Taekwondo is one of the most popular martial arts for a reason. It trains both your body and mind and gives you a clearer outlook on how to live life, thanks to its guiding tenets. But what are the tenets of Taekwondo?
These five tenets of Taekwondo are Courtesy, Integrity, Perseverance, Self-control, and having an Indomitable spirit. These principals are the core beliefs that Taekwondo schools and instructors use to instruct their students.
The tenets of Taekwondo are its core principles. There are essentially five tenets, but some taekwondo schools may add some more.
In the rest of this article, I will explain the meaning of these tenets and how you can apply them to your life. If you stick to the end, you get to read the fascinating history behind the creation of the tenets of Taekwondo.
Courtesy is the first tenet and the essence of Taekwondo. Show kindness and politeness in your attitude and behavior toward others. pic.twitter.com/rGFlIiVl9z
— SportsEdTV (@SportsEdTV) February 2, 2021
Taekwondo Tenet 1 – Courtesy
In Korean Hangul, it is written as 여의 (Ye-ui) and pronounced ye-wee. Courtesy means to behave respectfully and politely to everyone in the dojang and people you meet outside. It also means to act nicely to people and promote the spirit of mutual concessions.
Examples of this are practiced in the dojang when Taekwondo students in junior ranks bow and greet when they meet the GrandMaster, black belt practitioners, and other senior ranks; this act is a sign of respect for their accomplishments. It is also a show of mutual respect when you and your opponent, fellow students, or instructor bow to each other on and off the mat. It shows appreciation to your teachers and fellow students.
Other ways of showing courtesy are saying “thank you” when someone does something nice for you, saying “Sir” or “Ma’am” when talking to people that are older than you, and being polite when you speak to everyone.
A Taekwondo student should observe correct etiquette and good manners and be civil at all times within the Dojang and in their daily life.
Taekwondo Tenet 2 – Integrity
Integrity is written as 염치 (Yom chi) in Korean Hangul and pronounced yom-chee. Integrity means being honest, having strong moral principles, and standing up for what is ethically correct. It means to tell the truth at all times and to do the right thing no matter what. Integrity is when a person holds themselves to a strong moral standard.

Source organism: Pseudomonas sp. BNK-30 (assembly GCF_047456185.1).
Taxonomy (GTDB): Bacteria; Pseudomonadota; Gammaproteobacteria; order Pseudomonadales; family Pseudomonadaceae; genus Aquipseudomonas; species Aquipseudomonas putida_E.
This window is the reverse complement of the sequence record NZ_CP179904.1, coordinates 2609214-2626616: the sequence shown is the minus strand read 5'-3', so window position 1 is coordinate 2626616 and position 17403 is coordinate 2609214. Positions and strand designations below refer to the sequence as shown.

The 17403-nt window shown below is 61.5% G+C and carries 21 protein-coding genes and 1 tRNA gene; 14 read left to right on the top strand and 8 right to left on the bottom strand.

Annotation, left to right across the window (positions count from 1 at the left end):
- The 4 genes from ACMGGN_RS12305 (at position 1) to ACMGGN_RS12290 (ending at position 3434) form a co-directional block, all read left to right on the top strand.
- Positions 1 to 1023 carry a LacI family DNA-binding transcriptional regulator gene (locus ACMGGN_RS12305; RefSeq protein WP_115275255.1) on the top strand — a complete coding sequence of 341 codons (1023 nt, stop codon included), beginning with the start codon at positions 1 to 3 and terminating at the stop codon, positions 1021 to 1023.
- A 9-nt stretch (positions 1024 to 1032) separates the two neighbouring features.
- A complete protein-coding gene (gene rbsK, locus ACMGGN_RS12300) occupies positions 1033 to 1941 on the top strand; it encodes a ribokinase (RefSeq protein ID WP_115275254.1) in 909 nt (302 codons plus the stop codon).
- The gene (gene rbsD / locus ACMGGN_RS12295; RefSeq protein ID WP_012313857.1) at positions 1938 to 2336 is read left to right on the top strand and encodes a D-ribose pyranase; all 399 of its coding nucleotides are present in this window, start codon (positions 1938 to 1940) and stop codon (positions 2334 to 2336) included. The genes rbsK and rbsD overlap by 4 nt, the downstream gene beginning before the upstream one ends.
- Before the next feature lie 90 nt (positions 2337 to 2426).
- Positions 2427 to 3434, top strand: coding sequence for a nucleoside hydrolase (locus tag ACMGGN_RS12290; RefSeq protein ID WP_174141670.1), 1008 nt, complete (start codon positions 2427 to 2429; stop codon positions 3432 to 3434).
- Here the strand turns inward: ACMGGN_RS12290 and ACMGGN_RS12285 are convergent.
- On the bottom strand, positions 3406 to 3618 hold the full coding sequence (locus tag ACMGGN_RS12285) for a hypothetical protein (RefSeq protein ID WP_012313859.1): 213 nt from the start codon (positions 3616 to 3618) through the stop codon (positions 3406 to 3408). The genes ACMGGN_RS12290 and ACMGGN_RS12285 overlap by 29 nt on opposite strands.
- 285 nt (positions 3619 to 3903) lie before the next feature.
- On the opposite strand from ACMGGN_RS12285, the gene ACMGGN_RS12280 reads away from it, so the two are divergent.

Examples of showing integrity are informing a cashier if you are given too much change, returning to pay for something you forgot to pay for, keeping your promises, and being truthful even if you might get punished.
It is against integrity when an instructor misrepresents himself and his art by presenting improper techniques to his students because of his lack of knowledge.
Third tenet of taekwondo#taekwondo #worldtaekwondo #kukkiwon #britishtaekwondo #martialarts #olympicsport #perseverance pic.twitter.com/hxRsrxHRhd
— High Speed Power Taekwondo Academy (@HIGHSPEEDPOWER) May 26, 2019
Taekwondo Tenet 3 – Perseverance
Perseverance is written as 인냬 (In-nae) in Korean Hangul and pronounced een-nay. To persevere means to continually struggle against all odds to reach your goal. No matter the barriers blocking your path, you are willing to face them and not give up on your dream.
To persevere as a Taekwondo student, you must keep training during good and bad times, even when you are bored or frustrated because you are not getting a technique or form.
It is normal to be frustrated when it is hard to achieve your goal (e.g., the perfection of a technique or achieving a higher degree). You may not always succeed on the first try, so you shouldn’t give up when that happens. Students of Taekwondo are to try and try again and never give up, even in difficult situations, both during their Taekwondo training and in their daily lives.
Training in any sport takes a while to get good at, which is why you need to persevere. Perseverance is patiently continuing training because you will be great at it someday. In a recent article, I explained how often you should train in Taekwondo, especially if you plan to become an instructor or professional athlete. Click the link to read the full article on this website.
Taekwondo Tenet 4 – Self-Control
Self-control is written as 극기 (Geuk-gi) in Korean Hangul and pronounced gook-gee or guk gi. It means having complete control over your thoughts, emotions, and actions, especially in difficult situations.
One of the most important secrets that a white belt needs to learn is that mastering self-control (physically, mentally, and spiritually) would make learning martial arts easier.
Every martial art requires years of patient practice to perfect.
A lack of self-control means you would get frustrated quickly, give up, and move on to other endeavors. When faced with upsetting situations, the best course of action is to maintain your calm and keep your emotions under control.
Lao Tzu, a great Chinese philosopher, talked about the importance of self-control by saying, “the term ‘stronger’ is the person who wins over oneself rather than someone else.” This means you are a stronger person if you have control of yourself.
Self-control is essential in the dojang because you can hurt yourself or your sparring partner if you lose control of your emotions. A loss of self-control in free sparring can prove disastrous to both the student and the opponent.